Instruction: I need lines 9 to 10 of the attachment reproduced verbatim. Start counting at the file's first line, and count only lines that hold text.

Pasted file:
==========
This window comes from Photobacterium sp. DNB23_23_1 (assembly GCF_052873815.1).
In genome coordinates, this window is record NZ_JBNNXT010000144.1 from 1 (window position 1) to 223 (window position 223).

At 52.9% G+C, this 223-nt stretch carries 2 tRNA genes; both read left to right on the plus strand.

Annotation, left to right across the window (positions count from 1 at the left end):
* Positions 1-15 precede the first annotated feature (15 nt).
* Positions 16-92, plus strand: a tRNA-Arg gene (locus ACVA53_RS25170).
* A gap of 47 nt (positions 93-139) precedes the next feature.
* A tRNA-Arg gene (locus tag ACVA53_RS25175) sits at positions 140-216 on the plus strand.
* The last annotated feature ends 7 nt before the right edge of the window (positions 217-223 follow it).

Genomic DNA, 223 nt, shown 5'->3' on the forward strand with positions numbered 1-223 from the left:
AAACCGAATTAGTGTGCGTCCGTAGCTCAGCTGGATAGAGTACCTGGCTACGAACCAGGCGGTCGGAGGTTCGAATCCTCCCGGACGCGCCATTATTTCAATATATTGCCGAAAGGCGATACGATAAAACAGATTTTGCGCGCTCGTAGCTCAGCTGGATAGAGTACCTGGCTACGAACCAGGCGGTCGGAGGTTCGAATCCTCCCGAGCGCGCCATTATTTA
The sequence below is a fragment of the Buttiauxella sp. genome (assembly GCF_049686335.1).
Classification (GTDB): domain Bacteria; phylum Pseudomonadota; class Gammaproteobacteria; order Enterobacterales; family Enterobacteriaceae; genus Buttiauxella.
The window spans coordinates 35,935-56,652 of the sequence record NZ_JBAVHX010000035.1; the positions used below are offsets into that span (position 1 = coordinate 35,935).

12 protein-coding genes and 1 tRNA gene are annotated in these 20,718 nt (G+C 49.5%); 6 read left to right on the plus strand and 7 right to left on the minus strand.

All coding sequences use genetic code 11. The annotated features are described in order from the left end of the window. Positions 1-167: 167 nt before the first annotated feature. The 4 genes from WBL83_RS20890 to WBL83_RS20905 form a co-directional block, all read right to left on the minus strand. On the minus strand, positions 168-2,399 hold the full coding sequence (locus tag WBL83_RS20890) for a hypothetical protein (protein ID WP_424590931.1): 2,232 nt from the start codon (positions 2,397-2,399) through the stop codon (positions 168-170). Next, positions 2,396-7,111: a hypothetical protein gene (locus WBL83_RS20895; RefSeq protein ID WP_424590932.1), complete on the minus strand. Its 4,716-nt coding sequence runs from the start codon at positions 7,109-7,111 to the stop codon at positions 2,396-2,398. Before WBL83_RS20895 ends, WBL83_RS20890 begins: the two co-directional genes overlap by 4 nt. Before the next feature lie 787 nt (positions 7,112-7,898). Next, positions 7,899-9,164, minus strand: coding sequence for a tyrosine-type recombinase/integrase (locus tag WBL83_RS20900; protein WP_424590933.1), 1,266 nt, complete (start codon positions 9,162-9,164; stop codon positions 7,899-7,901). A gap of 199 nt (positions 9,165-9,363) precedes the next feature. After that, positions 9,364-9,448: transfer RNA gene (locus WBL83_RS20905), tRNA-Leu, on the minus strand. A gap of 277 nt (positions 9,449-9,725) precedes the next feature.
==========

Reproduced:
* The last annotated feature ends 7 nt before the right edge of the window (positions 217-223 follow it).

Genomic DNA, 223 nt, shown 5'->3' on the forward strand with positions numbered 1-223 from the left: